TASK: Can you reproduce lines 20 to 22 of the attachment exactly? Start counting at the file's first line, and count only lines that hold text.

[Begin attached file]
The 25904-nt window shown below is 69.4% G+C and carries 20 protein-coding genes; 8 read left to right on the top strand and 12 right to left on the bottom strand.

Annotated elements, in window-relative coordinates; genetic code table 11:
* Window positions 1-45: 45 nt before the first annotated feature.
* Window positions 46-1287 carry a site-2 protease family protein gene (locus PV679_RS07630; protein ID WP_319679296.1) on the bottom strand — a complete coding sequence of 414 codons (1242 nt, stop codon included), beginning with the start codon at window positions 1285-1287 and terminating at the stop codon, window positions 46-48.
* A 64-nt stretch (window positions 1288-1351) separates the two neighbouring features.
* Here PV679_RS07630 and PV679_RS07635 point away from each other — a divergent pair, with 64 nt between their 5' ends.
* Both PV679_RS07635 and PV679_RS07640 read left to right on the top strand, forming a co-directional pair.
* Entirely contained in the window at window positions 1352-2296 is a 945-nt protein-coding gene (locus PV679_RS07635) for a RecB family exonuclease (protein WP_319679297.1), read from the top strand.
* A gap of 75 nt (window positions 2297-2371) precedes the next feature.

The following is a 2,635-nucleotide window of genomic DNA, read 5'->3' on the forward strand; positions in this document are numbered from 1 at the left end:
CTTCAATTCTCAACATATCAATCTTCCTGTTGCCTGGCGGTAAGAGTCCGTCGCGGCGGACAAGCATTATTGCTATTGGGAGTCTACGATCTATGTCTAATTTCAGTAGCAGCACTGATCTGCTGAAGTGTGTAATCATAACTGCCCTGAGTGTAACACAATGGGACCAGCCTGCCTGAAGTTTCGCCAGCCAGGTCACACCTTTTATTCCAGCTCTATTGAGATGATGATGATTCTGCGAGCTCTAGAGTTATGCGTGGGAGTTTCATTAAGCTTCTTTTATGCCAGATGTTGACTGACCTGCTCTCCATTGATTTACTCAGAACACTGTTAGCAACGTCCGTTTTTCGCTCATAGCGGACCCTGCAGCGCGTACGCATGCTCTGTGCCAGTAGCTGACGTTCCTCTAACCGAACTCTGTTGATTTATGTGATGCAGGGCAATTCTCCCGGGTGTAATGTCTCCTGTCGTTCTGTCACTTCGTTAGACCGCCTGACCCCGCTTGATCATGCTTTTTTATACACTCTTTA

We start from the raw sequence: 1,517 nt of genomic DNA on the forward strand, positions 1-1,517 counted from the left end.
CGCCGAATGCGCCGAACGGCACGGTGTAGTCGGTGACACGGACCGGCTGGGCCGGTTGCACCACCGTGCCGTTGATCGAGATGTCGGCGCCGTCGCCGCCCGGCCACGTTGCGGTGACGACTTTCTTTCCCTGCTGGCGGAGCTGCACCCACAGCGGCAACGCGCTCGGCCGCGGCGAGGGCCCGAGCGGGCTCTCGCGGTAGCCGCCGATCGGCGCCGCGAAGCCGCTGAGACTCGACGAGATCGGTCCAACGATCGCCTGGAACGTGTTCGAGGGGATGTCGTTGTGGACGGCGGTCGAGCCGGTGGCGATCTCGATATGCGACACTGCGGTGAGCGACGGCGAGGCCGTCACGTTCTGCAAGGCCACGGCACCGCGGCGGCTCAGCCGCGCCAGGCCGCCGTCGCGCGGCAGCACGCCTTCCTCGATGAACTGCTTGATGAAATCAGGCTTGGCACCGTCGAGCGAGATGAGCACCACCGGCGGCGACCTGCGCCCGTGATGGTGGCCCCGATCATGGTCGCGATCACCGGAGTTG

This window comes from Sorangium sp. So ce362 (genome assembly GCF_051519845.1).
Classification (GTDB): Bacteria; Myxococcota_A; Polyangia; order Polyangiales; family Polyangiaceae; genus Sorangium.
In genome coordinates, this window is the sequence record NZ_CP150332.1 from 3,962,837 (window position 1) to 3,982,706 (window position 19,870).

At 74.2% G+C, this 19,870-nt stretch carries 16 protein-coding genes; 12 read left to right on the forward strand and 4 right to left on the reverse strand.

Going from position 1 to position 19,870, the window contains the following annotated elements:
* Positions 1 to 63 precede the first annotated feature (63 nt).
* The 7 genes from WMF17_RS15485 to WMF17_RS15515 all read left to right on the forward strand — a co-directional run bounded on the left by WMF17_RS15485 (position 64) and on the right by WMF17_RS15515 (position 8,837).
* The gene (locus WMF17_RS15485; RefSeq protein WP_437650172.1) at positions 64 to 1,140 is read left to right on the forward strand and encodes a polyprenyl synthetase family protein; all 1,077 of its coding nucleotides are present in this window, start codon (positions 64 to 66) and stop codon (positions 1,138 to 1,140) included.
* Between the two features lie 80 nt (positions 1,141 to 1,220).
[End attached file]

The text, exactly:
* The 7 genes from WMF17_RS15485 to WMF17_RS15515 all read left to right on the forward strand — a co-directional run bounded on the left by WMF17_RS15485 (position 64) and on the right by WMF17_RS15515 (position 8,837).
* The gene (locus WMF17_RS15485; RefSeq protein WP_437650172.1) at positions 64 to 1,140 is read left to right on the forward strand and encodes a polyprenyl synthetase family protein; all 1,077 of its coding nucleotides are present in this window, start codon (positions 64 to 66) and stop codon (positions 1,138 to 1,140) included.
* Between the two features lie 80 nt (positions 1,141 to 1,220).